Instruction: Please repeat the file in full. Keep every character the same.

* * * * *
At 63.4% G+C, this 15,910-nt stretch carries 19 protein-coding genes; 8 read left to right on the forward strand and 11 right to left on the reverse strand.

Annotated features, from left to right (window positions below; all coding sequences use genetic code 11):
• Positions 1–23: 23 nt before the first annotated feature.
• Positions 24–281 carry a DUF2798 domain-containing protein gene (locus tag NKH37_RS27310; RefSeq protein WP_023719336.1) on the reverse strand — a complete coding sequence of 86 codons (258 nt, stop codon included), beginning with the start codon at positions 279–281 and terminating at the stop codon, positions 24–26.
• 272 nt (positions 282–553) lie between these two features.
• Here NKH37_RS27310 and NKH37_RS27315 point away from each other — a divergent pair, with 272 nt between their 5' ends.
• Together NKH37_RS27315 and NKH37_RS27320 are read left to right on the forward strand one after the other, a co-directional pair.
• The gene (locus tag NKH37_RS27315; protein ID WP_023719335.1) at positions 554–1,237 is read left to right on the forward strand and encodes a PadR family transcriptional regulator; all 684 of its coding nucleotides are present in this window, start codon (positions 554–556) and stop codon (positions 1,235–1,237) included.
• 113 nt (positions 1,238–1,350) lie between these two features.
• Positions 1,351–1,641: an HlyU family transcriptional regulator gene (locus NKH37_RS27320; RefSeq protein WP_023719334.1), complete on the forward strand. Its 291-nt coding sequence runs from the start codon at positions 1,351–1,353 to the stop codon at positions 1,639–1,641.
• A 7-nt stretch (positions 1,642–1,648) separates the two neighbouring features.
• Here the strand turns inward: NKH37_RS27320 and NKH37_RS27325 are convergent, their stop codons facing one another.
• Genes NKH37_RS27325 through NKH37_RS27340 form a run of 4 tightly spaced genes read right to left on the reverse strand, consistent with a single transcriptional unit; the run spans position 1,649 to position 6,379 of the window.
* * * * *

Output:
At 63.4% G+C, this 15,910-nt stretch carries 19 protein-coding genes; 8 read left to right on the forward strand and 11 right to left on the reverse strand.

Annotated features, from left to right (window positions below; all coding sequences use genetic code 11):
• Positions 1–23: 23 nt before the first annotated feature.
• Positions 24–281 carry a DUF2798 domain-containing protein gene (locus tag NKH37_RS27310; RefSeq protein WP_023719336.1) on the reverse strand — a complete coding sequence of 86 codons (258 nt, stop codon included), beginning with the start codon at positions 279–281 and terminating at the stop codon, positions 24–26.
• 272 nt (positions 282–553) lie between these two features.
• Here NKH37_RS27310 and NKH37_RS27315 point away from each other — a divergent pair, with 272 nt between their 5' ends.
• Together NKH37_RS27315 and NKH37_RS27320 are read left to right on the forward strand one after the other, a co-directional pair.
• The gene (locus tag NKH37_RS27315; protein ID WP_023719335.1) at positions 554–1,237 is read left to right on the forward strand and encodes a PadR family transcriptional regulator; all 684 of its coding nucleotides are present in this window, start codon (positions 554–556) and stop codon (positions 1,235–1,237) included.
• 113 nt (positions 1,238–1,350) lie between these two features.
• Positions 1,351–1,641: an HlyU family transcriptional regulator gene (locus NKH37_RS27320; RefSeq protein WP_023719334.1), complete on the forward strand. Its 291-nt coding sequence runs from the start codon at positions 1,351–1,353 to the stop codon at positions 1,639–1,641.
• A 7-nt stretch (positions 1,642–1,648) separates the two neighbouring features.
• Here the strand turns inward: NKH37_RS27320 and NKH37_RS27325 are convergent, their stop codons facing one another.
• Genes NKH37_RS27325 through NKH37_RS27340 form a run of 4 tightly spaced genes read right to left on the reverse strand, consistent with a single transcriptional unit; the run spans position 1,649 to position 6,379 of the window.